Comment: chlorine and ammonia bond

(See in situ)

In reply to comment: Where I'm located they now (see in situ)

chlorine and ammonia bond

Cities do that because chlorine dissipates quickly. Adding the ammonia to the chlorine, creates chloramine.

Chloramine isn't as powerful for sterilization, but it does not evaporate from standing water like chlorine does.

People who have chlorine in their city water, would often just fill up drums or tubs, outside in the sun, and let it sit for a few days, and the chlorine evaporates. They then water their plants.

That trick doesn't work with chloramine.

But a carbon filter that works for chlorine, will also work for chloramine.

Other tricks to get rid of chlorine:

-use vitamin-c.
-shock with chlorine, which frees up the previously bonded chlorine, then chlorine will evaporate using normal methods (sun and air).

So again, chlorine and ammonia make chloramine. Which is also referred to as "bonded chlorine". Cause it's bonded to the ammonia.

Anyone who has a pool and cares for it themselves, knows about unbonded vs bonded chlorine.

When your pool has plenty of unbonded chlorine, the water is blue and clear.

When your pool has almost no unbonded chlorine, it's all bonded, the water is tinted gray/green, and is clear.

Chloramine is a weak sterilizer, but stays in the water for a long time.

Large cities switch, because they can add the chlorine/ammonia to the water at fewer distribution points, because the bonded chlorine (aka chloramine) isn't going to dissipate over long distances. With unbonded chlorine (what most people know as regular chlorine), they have to setup more distribution points so that even the outskirts of the city get disinfected water.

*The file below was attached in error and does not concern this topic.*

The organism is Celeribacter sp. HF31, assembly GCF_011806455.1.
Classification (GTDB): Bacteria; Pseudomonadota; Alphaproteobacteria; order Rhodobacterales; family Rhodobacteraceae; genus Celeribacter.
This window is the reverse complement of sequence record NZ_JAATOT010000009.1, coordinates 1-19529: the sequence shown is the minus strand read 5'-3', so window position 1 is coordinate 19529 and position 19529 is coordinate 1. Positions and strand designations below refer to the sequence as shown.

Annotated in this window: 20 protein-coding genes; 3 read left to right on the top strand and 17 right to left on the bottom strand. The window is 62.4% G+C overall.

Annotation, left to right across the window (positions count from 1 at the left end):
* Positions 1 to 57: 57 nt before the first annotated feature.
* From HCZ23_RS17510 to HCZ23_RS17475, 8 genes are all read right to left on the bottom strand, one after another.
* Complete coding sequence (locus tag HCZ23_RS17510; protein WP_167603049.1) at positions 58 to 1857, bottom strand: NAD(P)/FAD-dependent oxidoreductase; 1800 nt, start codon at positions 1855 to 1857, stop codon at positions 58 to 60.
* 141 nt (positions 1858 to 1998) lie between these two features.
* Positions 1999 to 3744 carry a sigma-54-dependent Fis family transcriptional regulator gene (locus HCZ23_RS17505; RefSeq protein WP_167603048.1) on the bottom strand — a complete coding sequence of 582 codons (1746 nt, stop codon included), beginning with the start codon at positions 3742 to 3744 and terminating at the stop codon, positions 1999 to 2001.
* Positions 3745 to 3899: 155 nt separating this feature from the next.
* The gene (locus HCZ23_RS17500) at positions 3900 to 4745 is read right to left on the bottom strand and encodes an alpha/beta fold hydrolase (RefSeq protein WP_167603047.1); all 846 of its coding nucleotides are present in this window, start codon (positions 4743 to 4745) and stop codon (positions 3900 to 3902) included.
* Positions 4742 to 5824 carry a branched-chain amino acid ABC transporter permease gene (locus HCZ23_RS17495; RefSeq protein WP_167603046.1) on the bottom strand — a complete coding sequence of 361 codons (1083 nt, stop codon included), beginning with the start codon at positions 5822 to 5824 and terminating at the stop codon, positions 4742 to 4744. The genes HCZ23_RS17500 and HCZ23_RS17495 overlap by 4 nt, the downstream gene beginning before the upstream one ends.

Sorry for the longwindedness. It's the end of the day, and my brain is fuzzy.

Another thing about chloramine, is that it stinks. Unbonded chlorined diluted in water is difficult to smell. Most people who think they smell "chlorine" in their swimming pool, are actually smelling "chloramine" (aka bonded chlorine) instead. Which means the free chlorine has been doing it's job and neutralizing organic matter in the water, by bonding with it. It essentially means the pool does not have enough free chlorine, and needs more. (of course if your pool water PH is off, you'll never the chlorine levels right..., but that's another story.)